Monday, October 13, 2008

Why I Buy Things I Don't Need

I have been asked many times why I would buy something that I don't need. I have one specific reason for doing it...I'm getting paid to buy it. My shopping philosophy in general is that I don't buy things I don't need, yet basically every week I come home with something that I will never even use. But when I am getting paid to buy something, there is no reason why I shouldn't. You may be wondering how I can get paid to shop. Here are several of the ways that I can actually earn money on the things I buy.

1. Overage
If a coupon is more than the price of the item I am buying, many stores will take the entire amount of the coupon off your total. If the price of the item is $1.00, and the coupon is for $1.50 off, I would make $.50 buying that particular product. It is especially easy to get overage at a grocery store that doubles coupons. If the item is $1.00, and you have a $.75 coupon, that coupon will double to $1.50, thus providing me with $.50 overage.

2. Catalinas
Many times a store will has a special promotion on a product, and if I buy that product, a coupon will print at the register for a certain amount off my next order. These can be a good deal in and of themselves, but when I combine a coupon with the product, I can actually spend less than the amount of the coupon that prints. A recent example of this would be Glade gel warmers. Food Lion had them on sale for $1.50, and a $2.00 catalina was printing for each one purchased. There were buy one get one free coupons out, so I could have purchased two, paid $1.50, and gotten back coupons worth $4.00 off my next order.

3. Shopping at CVS, Walgreens, and Rite Aid.
Each of these drugstores has their own programs. CVS has the Extracare bucks program, which you can learn about here. Walgreens has 2 programs - Register Rewards and rebates. Rite Aid has a rebates program. Many times these stores are promoting a certain item, and they will offer it "free after Extrabucks", "free after Register Rewards", or "free after rebate" on a particular week. If I use a coupon on that item, though, I will actually earn money on that item. For example, a couple weeks ago, CVS had a blood glucose monitor that was $14.99, but it gave back $5 in Extrabucks (a $5 coupon to use on another purchase). I had a coupon to get the monitor for free, so I paid only tax, and got $5 to spend on something else. (Find out more about Walgreens here and Rite Aid here.

4. Mail in rebates
Products often have "try me free" rebates, meaning that I'll get back the full price of the product. Buy those same products often also have coupons that can be used on them. If the product is $4.99 and I use a $1.00 coupon, I will only have to pay a total of $3.99, but I will get back $4.99 from the rebate. Sometimes there is a rebate for a product that I already got for free at one of the drugstores I mentioned. In that case, I would pay nothing, yet I would get back a rebate for the full price of the product.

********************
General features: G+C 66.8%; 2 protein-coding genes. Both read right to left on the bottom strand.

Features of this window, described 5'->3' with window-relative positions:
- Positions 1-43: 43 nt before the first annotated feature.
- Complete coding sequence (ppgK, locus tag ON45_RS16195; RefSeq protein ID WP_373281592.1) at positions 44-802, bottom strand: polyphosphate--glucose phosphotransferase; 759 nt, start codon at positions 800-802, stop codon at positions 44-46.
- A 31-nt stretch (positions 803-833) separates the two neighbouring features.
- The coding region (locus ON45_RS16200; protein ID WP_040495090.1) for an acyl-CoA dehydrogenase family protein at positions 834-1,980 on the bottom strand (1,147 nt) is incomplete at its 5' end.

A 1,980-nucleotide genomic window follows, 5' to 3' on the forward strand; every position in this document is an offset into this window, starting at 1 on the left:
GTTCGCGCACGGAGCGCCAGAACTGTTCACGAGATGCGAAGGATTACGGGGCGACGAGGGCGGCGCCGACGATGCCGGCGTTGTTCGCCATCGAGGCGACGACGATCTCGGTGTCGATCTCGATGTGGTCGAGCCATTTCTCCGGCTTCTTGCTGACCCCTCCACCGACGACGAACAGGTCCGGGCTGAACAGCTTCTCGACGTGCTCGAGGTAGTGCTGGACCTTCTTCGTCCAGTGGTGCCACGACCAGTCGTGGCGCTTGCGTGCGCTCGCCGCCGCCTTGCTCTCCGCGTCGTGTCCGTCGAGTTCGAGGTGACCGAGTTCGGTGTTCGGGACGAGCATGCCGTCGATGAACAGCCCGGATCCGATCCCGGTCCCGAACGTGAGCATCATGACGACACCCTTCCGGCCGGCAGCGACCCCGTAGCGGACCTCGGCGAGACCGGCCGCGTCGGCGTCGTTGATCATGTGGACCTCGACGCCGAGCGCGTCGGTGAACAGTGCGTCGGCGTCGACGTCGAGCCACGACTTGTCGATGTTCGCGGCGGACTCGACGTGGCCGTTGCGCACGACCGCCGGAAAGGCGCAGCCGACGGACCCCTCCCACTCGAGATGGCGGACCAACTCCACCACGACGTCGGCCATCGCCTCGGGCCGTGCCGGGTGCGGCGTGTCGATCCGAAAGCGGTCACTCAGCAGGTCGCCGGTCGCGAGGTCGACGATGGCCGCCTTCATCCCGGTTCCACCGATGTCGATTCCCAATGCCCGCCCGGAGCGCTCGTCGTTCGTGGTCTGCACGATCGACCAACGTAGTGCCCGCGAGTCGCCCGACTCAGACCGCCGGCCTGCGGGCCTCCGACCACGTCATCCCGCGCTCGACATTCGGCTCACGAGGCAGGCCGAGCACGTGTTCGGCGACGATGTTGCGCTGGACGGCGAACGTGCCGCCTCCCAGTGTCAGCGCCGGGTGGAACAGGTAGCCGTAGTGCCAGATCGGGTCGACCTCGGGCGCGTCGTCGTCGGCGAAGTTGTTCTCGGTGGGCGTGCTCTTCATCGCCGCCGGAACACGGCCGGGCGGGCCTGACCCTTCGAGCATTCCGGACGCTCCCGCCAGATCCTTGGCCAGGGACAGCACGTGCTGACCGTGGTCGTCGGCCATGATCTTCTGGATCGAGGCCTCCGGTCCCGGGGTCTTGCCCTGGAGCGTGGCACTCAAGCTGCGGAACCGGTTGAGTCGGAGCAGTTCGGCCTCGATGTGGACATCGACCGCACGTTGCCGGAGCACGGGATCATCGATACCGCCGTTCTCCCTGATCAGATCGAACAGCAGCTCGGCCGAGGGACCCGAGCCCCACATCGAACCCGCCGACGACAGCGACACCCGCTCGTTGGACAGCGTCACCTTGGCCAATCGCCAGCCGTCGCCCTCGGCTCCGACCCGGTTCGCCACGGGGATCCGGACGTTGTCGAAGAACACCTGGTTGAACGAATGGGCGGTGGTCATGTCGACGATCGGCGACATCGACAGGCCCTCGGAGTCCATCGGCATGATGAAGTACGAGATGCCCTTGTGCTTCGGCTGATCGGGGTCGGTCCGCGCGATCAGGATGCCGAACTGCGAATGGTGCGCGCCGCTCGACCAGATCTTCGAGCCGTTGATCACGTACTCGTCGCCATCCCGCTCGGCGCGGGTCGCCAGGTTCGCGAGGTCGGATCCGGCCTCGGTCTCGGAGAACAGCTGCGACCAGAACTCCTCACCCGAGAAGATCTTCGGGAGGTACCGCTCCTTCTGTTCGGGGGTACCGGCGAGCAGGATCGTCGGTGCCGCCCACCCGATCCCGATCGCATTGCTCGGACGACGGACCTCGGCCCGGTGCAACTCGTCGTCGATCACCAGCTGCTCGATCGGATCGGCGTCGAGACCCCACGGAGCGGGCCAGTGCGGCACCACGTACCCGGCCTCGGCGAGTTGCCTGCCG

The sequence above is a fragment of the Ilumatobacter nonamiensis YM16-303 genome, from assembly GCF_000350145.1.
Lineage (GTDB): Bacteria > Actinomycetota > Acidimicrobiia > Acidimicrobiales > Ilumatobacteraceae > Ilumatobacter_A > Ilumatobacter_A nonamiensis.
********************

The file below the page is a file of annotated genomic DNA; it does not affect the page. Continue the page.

I hope you all understand now my reasoning behind buying things I don't need. If the store or manufacturer wants to pay me to carry something out of the store, I will gladly comply! I can always find someone who needs the products I brought home. I'm happy because I got paid to bring the item home, and the person I give it to is happy because I'm giving them something they probably would have had to pay for.


  1. Please remember your local Free Clinic. They will accept any over-the-counter items that are not open, such as cough syrup, tylenol, childrens motrin etc. They provide dental and medical services for adults and children. Can you imagine not even being able to buy children's tylenol for your sick child? The Salvation Army centers provide meals for the poor and showers for the homeless, plus they distribute food baskets monthly. Since this is a stricly donation based organization, they can use everything from office supplies, cleaning supplies and food. I have found that donations are returned 10 fold, maybe not monetarily but sometimes with the greatest peace of mind (family situation improved). Now my concern is for the pets. I know that our Humane Society accepts food for the animals in their care but what about the pets of the people who can not feed themselves and rely on donations, where can they get pet food? Thanks

  2. Ask your local food bank if they will accept pet food donations for their customers with pets.

  3. I'm still confused over the glucose monitor thing...unless you're going to donate it, why get it unless you have diabetes? Just for the extra $5? I guess I'm of the thought that durable medical equipment should be purchased or gotten for free (or for a $5 OYNO coup) by someone who actually needs it and will use it.

  4. anonymous,
    Like I mentioned in the post, there is always someone I can give the products to. I know several people personally that I give the glucose monitors to as well.

  5. Quoting: medical equipment should be purchased or gotten for free (or for a $5 OYNO coup) by someone who actually needs it and will use it.:End Quote

    Not everyone who need monitors is able to get to the store or has access to coupons. So someone who can get them for free and give them away is doing a huge favor to those people especially those who are homebound.

  6. I'm fairly new to this whole ECB/RR/rebates world. I understand why you doit, but I'm having a hard time with how much time and effort goes into it.

    I use various websites that post the best weekly deals, so some of the legwork is dine for me, but it still seems like so much work. Any suggestions on how to be more efficient or organized about this?

    Thanks in advance...


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